Kara Perez, a financial educator, was confronted with an unprecedented rent increase. Unfortunately, as she lives in a state with no rent control laws, she can only negotiate her way out of it.
Across the United States, renters are struggling to pay their monthly lease payments. At a time when the majority of renters have been left vulnerable, some landlords are attempting to take advantage of the situation. Kara Perez, a financial expert who goes by the username WeBravelyGo on TikTok, rents her living space in Austin, Texas. When signing her new lease agreement, she realized her landlord had suddenly increased her rent by $885 without prior discussion. As the Texas government does not enforce rent control legislation, Kara has no option but to negotiate her renting terms one-on-one with her landlord. She described her situation in a now-viral TikTok, BoredPanda reports.
Perez is the founder of Bravely Go, an award-winning international financial education company. She was inspired to launch her company after managing to pay her $25,302 student debt while earning $22,916 a year. So far, she has successfully created a community of women talking about money and financial changes. Through her TikTok, she explores financial topics. One of her most recent TikTok videos, displaying a steep increase in her monthly rent, went viral on the platform. Previously, she paid $1,895 a month for her living space. But her new lease agreement upped the monthly rent to $2,750 a month, which is $855 more.
She asks in her video, "This is a joke, right?" After her TikTok video went viral, she received several questions about whether her landlord's decision to suddenly increase her rent was legal. Unfortunately, in Texas, it is. "There is no rent stabilization and there is no rent control in Texas," Perez explains. "[This is] because we are a Republican state." This is true even though she lives in Austin, the "liberal bubble" of Texas. To back up her point, she reiterates the official statement from the Austin Tenants Council, which clarifies that there are no rent control measures in place specifically for Austin either.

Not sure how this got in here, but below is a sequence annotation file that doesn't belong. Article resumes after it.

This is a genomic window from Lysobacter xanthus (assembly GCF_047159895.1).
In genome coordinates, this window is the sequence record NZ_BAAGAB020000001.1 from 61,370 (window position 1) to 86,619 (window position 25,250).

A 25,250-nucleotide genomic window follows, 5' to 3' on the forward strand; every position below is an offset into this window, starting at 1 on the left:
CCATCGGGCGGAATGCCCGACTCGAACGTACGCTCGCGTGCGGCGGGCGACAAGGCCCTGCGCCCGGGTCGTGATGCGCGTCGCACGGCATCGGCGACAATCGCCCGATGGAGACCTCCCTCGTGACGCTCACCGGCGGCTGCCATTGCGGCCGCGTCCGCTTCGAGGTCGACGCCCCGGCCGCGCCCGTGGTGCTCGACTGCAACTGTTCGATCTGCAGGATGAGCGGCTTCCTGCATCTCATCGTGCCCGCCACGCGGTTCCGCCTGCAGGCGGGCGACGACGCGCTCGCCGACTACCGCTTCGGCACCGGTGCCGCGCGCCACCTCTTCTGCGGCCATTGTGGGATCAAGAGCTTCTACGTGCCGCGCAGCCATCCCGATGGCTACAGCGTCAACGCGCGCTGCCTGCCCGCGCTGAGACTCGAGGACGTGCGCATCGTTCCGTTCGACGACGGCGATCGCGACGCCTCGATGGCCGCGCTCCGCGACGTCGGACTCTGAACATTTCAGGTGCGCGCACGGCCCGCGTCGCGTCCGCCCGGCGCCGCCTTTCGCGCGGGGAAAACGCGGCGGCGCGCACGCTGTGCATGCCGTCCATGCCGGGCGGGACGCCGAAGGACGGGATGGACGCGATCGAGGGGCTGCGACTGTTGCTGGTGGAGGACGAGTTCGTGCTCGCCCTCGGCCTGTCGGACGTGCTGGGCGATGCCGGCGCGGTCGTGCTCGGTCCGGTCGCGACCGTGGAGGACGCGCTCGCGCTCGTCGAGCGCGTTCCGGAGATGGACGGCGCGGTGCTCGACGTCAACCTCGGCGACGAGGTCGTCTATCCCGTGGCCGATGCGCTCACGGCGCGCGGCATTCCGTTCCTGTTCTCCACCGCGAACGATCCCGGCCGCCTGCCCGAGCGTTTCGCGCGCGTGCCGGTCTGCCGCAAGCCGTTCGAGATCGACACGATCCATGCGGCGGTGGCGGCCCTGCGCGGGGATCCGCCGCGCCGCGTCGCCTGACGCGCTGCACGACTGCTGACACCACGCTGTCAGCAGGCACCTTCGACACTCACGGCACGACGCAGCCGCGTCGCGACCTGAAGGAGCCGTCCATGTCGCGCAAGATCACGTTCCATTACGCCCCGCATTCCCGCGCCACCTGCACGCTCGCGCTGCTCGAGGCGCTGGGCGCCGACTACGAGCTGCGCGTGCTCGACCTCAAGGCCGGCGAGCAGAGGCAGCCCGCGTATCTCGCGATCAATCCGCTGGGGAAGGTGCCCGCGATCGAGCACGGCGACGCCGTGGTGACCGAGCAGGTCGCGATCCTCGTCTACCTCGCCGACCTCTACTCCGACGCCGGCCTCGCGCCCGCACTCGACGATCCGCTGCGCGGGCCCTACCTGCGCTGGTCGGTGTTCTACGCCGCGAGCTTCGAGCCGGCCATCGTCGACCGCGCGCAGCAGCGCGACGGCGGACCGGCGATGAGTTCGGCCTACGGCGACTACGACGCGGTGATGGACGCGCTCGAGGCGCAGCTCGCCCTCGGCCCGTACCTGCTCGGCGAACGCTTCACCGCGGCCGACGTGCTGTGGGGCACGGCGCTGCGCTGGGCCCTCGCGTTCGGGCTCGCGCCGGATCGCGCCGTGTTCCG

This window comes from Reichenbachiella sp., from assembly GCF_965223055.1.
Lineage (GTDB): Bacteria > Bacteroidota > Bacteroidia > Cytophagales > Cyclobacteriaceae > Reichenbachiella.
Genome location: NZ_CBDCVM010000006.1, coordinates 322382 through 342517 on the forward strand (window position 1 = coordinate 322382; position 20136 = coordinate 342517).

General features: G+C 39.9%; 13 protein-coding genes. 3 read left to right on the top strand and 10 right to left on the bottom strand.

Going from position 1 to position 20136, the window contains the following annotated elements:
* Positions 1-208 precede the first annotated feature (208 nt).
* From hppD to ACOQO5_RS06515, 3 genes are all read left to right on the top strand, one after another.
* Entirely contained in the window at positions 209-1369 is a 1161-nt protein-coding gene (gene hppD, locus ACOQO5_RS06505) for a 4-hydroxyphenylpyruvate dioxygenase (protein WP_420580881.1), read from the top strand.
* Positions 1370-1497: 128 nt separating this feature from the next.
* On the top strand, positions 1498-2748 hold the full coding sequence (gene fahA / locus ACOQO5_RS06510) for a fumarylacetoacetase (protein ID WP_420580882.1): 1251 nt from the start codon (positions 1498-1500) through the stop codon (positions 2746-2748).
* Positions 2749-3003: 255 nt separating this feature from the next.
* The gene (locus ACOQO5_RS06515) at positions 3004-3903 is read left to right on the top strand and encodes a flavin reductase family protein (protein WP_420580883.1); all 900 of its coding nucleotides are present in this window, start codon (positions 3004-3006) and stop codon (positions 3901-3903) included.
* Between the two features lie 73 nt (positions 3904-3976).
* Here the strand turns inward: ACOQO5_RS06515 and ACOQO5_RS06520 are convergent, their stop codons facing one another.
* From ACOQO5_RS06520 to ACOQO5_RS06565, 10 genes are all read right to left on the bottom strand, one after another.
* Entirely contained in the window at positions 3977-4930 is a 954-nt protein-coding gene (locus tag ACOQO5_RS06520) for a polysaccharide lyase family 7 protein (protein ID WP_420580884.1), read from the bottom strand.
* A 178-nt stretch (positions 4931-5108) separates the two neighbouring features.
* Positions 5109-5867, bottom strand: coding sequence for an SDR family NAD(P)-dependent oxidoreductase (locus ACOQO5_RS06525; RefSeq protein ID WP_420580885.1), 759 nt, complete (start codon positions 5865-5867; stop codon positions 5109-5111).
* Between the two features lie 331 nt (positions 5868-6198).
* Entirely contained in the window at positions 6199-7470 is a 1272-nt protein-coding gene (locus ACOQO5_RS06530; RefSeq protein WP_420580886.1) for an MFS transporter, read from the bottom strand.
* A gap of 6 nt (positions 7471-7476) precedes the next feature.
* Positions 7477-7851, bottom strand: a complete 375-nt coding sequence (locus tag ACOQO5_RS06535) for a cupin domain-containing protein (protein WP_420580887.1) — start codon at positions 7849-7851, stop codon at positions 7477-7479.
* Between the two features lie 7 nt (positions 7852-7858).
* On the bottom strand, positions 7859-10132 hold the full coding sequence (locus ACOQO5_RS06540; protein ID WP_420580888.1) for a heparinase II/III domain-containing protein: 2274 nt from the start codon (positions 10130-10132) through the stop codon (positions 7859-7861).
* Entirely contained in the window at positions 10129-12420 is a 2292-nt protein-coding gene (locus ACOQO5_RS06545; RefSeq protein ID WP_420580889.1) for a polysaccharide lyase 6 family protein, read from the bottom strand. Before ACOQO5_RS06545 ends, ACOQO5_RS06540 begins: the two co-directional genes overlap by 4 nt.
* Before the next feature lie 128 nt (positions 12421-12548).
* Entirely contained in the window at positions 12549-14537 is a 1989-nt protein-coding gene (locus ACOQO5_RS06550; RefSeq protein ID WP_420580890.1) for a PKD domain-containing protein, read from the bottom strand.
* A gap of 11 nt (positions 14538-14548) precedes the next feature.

In comparison, the state of California has issued a bill that does not permit "an owner of residential real property from, over the course of any 12-month period, to increase the gross rental rate for a dwelling or unit more than 5 percent plus the percentage change in the cost of living, as defined, or 10 percent, whichever is lower, of the lowest gross rental rate charged for the immediately preceding 12 months, subject to specified conditions."
Perez has only one option: negotiate with her landlord and hope they agree to lower the rent. For others in a similar situation, she offers some advice. She suggests, "Try something like this: 'In exchange for [a] $100 a month rent decrease, I can pay the first three months of rent upfront in cash.'" The financial expert adds that mentioning a good credit score as well as a history of making payments on time can also help you negotiate. Unfortunately, real change can only occur when rent control legislation is introduced. She affirms, "This is why, as a financial educator, I always say that money is political. Because it is not about how much you can cut back, save, or invest. It is about the world and the systems we live in."